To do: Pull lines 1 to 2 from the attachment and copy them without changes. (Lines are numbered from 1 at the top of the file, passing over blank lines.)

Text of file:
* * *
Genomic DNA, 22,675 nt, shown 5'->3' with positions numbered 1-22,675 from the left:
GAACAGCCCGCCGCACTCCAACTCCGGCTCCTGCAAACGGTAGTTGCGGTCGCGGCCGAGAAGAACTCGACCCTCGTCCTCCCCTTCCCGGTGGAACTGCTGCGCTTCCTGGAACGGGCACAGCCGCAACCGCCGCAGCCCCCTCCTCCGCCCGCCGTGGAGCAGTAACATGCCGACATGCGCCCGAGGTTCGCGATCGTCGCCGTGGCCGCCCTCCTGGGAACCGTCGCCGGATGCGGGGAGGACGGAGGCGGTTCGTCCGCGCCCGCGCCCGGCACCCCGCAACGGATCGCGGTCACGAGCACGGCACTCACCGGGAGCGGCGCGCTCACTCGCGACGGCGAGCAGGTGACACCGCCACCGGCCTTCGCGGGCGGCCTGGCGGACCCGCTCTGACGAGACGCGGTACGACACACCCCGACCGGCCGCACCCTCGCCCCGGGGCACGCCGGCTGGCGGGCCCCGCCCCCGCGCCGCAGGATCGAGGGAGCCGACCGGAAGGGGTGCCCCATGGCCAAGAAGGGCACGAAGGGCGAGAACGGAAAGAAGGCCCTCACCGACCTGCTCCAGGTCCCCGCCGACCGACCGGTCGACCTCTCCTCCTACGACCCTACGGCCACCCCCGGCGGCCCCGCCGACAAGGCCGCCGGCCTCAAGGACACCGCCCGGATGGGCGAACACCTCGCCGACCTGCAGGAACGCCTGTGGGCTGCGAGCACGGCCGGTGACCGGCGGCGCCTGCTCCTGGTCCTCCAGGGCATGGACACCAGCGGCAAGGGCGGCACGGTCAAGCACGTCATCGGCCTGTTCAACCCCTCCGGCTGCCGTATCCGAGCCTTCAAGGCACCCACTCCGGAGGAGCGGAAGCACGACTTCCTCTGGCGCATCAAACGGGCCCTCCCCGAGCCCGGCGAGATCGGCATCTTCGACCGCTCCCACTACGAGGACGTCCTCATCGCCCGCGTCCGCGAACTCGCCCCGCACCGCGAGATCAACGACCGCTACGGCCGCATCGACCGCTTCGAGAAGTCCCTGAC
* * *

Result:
Genomic DNA, 22,675 nt, shown 5'->3' with positions numbered 1-22,675 from the left:
GAACAGCCCGCCGCACTCCAACTCCGGCTCCTGCAAACGGTAGTTGCGGTCGCGGCCGAGAAGAACTCGACCCTCGTCCTCCCCTTCCCGGTGGAACTGCTGCGCTTCCTGGAACGGGCACAGCCGCAACCGCCGCAGCCCCCTCCTCCGCCCGCCGTGGAGCAGTAACATGCCGACATGCGCCCGAGGTTCGCGATCGTCGCCGTGGCCGCCCTCCTGGGAACCGTCGCCGGATGCGGGGAGGACGGAGGCGGTTCGTCCGCGCCCGCGCCCGGCACCCCGCAACGGATCGCGGTCACGAGCACGGCACTCACCGGGAGCGGCGCGCTCACTCGCGACGGCGAGCAGGTGACACCGCCACCGGCCTTCGCGGGCGGCCTGGCGGACCCGCTCTGACGAGACGCGGTACGACACACCCCGACCGGCCGCACCCTCGCCCCGGGGCACGCCGGCTGGCGGGCCCCGCCCCCGCGCCGCAGGATCGAGGGAGCCGACCGGAAGGGGTGCCCCATGGCCAAGAAGGGCACGAAGGGCGAGAACGGAAAGAAGGCCCTCACCGACCTGCTCCAGGTCCCCGCCGACCGACCGGTCGACCTCTCCTCCTACGACCCTACGGCCACCCCCGGCGGCCCCGCCGACAAGGCCGCCGGCCTCAAGGACACCGCCCGGATGGGCGAACACCTCGCCGACCTGCAGGAACGCCTGTGGGCTGCGAGCACGGCCGGTGACCGGCGGCGCCTGCTCCTGGTCCTCCAGGGCATGGACACCAGCGGCAAGGGCGGCACGGTCAAGCACGTCATCGGCCTGTTCAACCCCTCCGGCTGCCGTATCCGAGCCTTCAAGGCACCCACTCCGGAGGAGCGGAAGCACGACTTCCTCTGGCGCATCAAACGGGCCCTCCCCGAGCCCGGCGAGATCGGCATCTTCGACCGCTCCCACTACGAGGACGTCCTCATCGCCCGCGTCCGCGAACTCGCCCCGCACCGCGAGATCAACGACCGCTACGGCCGCATCGACCGCTTCGAGAAGTCCCTGAC